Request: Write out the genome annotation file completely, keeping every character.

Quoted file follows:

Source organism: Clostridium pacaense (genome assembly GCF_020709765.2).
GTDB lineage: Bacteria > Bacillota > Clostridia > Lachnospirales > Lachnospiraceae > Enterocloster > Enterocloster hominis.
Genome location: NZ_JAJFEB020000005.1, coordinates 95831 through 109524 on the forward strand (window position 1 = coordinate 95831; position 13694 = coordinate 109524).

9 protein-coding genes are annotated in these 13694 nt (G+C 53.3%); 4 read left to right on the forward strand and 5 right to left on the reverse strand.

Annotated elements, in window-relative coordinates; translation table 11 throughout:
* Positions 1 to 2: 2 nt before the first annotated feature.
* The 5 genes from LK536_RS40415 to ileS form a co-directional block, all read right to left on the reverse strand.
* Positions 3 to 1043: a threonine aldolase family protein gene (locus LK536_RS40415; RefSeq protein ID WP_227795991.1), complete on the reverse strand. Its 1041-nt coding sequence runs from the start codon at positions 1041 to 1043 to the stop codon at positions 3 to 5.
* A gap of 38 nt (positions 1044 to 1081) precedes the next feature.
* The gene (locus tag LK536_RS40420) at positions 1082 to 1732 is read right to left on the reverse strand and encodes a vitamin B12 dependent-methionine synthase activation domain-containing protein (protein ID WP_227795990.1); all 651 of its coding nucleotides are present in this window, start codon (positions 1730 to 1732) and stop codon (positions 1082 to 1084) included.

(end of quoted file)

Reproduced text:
Source organism: Clostridium pacaense (genome assembly GCF_020709765.2).
GTDB lineage: Bacteria > Bacillota > Clostridia > Lachnospirales > Lachnospiraceae > Enterocloster > Enterocloster hominis.
Genome location: NZ_JAJFEB020000005.1, coordinates 95831 through 109524 on the forward strand (window position 1 = coordinate 95831; position 13694 = coordinate 109524).

9 protein-coding genes are annotated in these 13694 nt (G+C 53.3%); 4 read left to right on the forward strand and 5 right to left on the reverse strand.

Annotated elements, in window-relative coordinates; translation table 11 throughout:
* Positions 1 to 2: 2 nt before the first annotated feature.
* The 5 genes from LK536_RS40415 to ileS form a co-directional block, all read right to left on the reverse strand.
* Positions 3 to 1043: a threonine aldolase family protein gene (locus LK536_RS40415; RefSeq protein ID WP_227795991.1), complete on the reverse strand. Its 1041-nt coding sequence runs from the start codon at positions 1041 to 1043 to the stop codon at positions 3 to 5.
* A gap of 38 nt (positions 1044 to 1081) precedes the next feature.
* The gene (locus tag LK536_RS40420) at positions 1082 to 1732 is read right to left on the reverse strand and encodes a vitamin B12 dependent-methionine synthase activation domain-containing protein (protein ID WP_227795990.1); all 651 of its coding nucleotides are present in this window, start codon (positions 1730 to 1732) and stop codon (positions 1082 to 1084) included.